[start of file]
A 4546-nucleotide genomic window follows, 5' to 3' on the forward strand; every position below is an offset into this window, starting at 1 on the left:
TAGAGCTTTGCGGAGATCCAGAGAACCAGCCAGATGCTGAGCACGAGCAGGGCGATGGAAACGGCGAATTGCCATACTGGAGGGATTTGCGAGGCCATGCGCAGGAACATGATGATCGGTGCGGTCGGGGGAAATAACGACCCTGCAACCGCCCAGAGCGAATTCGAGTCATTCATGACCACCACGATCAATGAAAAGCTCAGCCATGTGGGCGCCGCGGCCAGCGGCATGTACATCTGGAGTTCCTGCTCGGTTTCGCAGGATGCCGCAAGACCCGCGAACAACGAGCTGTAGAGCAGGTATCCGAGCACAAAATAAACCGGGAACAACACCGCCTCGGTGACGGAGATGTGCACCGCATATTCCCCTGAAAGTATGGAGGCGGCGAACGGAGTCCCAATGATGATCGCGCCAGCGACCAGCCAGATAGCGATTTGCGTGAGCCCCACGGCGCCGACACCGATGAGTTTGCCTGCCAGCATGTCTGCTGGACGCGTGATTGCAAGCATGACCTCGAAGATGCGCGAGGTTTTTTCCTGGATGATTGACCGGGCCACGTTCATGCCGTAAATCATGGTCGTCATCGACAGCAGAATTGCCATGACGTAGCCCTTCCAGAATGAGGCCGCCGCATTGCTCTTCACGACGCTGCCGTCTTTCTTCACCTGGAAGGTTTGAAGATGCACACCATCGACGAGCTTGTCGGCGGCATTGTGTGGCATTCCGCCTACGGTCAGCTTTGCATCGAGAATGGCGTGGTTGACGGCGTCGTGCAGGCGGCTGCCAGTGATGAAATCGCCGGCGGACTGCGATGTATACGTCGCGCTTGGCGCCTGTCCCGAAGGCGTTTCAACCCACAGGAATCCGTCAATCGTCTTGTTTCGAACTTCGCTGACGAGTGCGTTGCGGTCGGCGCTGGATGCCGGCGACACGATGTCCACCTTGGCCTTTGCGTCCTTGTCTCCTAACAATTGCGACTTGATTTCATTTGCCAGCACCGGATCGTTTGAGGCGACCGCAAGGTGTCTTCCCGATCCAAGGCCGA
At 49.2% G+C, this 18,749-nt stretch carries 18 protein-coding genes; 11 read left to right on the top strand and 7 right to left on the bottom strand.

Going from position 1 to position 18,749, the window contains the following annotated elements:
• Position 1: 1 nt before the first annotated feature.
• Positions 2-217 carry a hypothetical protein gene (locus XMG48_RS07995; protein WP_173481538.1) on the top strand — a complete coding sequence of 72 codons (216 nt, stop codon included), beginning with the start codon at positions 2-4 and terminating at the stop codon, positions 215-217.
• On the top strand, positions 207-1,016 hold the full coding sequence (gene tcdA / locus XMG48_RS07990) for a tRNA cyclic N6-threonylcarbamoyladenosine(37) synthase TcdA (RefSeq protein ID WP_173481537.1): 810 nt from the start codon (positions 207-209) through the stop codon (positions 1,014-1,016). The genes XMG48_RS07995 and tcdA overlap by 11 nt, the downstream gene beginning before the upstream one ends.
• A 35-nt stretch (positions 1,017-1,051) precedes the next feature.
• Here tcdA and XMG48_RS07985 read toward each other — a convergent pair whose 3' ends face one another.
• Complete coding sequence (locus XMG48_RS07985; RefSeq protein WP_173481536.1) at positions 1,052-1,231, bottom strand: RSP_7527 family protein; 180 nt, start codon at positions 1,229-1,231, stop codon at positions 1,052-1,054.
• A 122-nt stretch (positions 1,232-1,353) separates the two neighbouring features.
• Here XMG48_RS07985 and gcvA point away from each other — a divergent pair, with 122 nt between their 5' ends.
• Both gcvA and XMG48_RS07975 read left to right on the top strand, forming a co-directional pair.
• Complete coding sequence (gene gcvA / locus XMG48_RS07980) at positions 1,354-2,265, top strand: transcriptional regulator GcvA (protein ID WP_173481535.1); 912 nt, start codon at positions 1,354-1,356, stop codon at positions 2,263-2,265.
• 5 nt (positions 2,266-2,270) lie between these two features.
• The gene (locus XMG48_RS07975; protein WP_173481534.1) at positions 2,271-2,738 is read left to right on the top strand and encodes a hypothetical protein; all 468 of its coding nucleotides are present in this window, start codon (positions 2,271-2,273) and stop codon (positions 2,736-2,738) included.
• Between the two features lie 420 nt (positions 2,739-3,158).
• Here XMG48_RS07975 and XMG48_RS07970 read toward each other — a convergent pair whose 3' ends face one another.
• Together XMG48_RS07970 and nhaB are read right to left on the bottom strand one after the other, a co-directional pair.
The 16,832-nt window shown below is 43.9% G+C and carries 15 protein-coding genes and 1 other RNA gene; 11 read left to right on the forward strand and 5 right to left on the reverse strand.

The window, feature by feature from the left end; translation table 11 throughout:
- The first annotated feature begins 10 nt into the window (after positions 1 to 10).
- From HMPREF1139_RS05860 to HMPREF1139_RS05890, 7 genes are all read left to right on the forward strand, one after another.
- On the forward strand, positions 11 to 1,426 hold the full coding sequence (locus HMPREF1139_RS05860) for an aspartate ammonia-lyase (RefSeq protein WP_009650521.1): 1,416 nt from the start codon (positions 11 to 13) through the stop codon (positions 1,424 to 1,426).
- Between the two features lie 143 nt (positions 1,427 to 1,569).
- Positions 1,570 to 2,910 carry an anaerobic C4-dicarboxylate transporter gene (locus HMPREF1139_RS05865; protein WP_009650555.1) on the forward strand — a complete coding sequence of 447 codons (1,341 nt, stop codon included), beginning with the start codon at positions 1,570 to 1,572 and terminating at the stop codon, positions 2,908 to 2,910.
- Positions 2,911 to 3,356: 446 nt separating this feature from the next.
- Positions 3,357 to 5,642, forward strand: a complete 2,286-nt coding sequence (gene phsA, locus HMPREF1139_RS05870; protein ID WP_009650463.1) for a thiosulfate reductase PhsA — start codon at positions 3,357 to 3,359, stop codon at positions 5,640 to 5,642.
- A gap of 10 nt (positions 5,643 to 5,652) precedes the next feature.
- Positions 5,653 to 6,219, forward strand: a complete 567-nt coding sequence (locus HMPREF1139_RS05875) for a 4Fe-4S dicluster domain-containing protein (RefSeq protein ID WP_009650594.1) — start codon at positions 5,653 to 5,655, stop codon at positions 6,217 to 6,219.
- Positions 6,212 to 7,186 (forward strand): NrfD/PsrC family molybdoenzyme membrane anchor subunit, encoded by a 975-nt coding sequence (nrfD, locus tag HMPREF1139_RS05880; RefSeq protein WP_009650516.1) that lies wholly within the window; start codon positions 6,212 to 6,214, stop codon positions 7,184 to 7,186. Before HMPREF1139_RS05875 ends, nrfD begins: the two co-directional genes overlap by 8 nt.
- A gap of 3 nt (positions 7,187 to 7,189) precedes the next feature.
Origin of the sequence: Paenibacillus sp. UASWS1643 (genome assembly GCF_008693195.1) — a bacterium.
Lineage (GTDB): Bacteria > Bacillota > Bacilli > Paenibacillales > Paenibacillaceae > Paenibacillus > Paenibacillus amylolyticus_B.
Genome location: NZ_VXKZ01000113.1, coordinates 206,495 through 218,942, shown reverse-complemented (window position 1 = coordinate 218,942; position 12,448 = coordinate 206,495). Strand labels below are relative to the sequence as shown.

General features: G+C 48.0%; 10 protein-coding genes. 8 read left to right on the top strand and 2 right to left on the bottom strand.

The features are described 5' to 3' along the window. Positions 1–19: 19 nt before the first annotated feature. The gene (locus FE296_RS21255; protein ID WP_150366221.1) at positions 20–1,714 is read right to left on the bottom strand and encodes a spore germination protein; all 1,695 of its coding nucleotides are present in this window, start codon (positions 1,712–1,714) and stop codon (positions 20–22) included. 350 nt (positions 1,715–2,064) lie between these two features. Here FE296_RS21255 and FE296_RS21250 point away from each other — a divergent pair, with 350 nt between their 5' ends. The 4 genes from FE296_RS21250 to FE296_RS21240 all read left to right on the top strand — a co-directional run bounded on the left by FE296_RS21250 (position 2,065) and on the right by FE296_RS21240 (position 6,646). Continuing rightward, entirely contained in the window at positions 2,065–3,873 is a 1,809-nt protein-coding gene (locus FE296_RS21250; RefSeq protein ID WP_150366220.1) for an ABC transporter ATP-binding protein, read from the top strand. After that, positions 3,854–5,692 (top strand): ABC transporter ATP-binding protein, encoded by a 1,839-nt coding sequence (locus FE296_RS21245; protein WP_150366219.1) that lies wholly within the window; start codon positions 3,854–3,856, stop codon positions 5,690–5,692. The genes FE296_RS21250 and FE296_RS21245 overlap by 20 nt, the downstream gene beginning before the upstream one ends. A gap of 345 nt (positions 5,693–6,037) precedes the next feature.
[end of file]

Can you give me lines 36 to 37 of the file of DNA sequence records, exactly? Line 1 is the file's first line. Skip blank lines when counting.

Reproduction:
General features: G+C 48.0%; 10 protein-coding genes. 8 read left to right on the top strand and 2 right to left on the bottom strand.

The features are described 5' to 3' along the window. Positions 1–19: 19 nt before the first annotated feature. The gene (locus FE296_RS21255; protein ID WP_150366221.1) at positions 20–1,714 is read right to left on the bottom strand and encodes a spore germination protein; all 1,695 of its coding nucleotides are present in this window, start codon (positions 1,712–1,714) and stop codon (positions 20–22) included. 350 nt (positions 1,715–2,064) lie between these two features. Here FE296_RS21255 and FE296_RS21250 point away from each other — a divergent pair, with 350 nt between their 5' ends. The 4 genes from FE296_RS21250 to FE296_RS21240 all read left to right on the top strand — a co-directional run bounded on the left by FE296_RS21250 (position 2,065) and on the right by FE296_RS21240 (position 6,646). Continuing rightward, entirely contained in the window at positions 2,065–3,873 is a 1,809-nt protein-coding gene (locus FE296_RS21250; RefSeq protein ID WP_150366220.1) for an ABC transporter ATP-binding protein, read from the top strand. After that, positions 3,854–5,692 (top strand): ABC transporter ATP-binding protein, encoded by a 1,839-nt coding sequence (locus FE296_RS21245; protein WP_150366219.1) that lies wholly within the window; start codon positions 3,854–3,856, stop codon positions 5,690–5,692. The genes FE296_RS21250 and FE296_RS21245 overlap by 20 nt, the downstream gene beginning before the upstream one ends. A gap of 345 nt (positions 5,693–6,037) precedes the next feature.